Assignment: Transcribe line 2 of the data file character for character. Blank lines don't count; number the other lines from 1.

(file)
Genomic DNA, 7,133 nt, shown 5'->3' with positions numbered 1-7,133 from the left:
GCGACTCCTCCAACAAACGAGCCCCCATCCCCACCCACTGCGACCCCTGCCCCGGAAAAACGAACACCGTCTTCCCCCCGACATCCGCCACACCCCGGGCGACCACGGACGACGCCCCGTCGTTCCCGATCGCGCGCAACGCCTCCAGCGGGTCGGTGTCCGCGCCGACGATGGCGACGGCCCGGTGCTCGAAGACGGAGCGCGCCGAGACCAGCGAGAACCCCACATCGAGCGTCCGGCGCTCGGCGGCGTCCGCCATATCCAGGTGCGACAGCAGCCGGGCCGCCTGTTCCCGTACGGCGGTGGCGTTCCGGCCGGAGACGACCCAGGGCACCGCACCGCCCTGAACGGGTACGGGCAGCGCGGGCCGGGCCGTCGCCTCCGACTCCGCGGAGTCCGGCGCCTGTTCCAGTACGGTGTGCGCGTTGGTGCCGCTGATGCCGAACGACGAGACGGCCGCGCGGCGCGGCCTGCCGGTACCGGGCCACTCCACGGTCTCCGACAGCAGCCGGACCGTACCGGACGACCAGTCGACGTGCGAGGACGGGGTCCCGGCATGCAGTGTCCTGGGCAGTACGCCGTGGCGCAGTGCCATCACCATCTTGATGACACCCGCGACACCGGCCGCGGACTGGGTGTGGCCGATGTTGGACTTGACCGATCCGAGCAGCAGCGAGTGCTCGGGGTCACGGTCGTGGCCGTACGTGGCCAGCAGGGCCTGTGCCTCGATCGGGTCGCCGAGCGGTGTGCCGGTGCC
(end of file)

GCGACTCCTCCAACAAACGAGCCCCCATCCCCACCCACTGCGACCCCTGCCCCGGAAAAACGAACACCGTCTTCCCCCCGACATCCGCCACACCCCGGGCGACCACGGACGACGCCCCGTCGTTCCCGATCGCGCGCAACGCCTCCAGCGGGTCGGTGTCCGCGCCGACGATGGCGACGGCCCGGTGCTCGAAGACGGAGCGCGCCGAGACCAGCGAGAACCCCACATCGAGCGTCCGGCGCTCGGCGGCGTCCGCCATATCCAGGTGCGACAGCAGCCGGGCCGCCTGTTCCCGTACGGCGGTGGCGTTCCGGCCGGAGACGACCCAGGGCACCGCACCGCCCTGAACGGGTACGGGCAGCGCGGGCCGGGCCGTCGCCTCCGACTCCGCGGAGTCCGGCGCCTGTTCCAGTACGGTGTGCGCGTTGGTGCCGCTGATGCCGAACGACGAGACGGCCGCGCGGCGCGGCCTGCCGGTACCGGGCCACTCCACGGTCTCCGACAGCAGCCGGACCGTACCGGACGACCAGTCGACGTGCGAGGACGGGGTCCCGGCATGCAGTGTCCTGGGCAGTACGCCGTGGCGCAGTGCCATCACCATCTTGATGACACCCGCGACACCGGCCGCGGACTGGGTGTGGCCGATGTTGGACTTGACCGATCCGAGCAGCAGCGAGTGCTCGGGGTCACGGTCGTGGCCGTACGTGGCCAGCAGGGCCTGTGCCTCGATCGGGTCGCCGAGCGGTGTGCCGGTGCC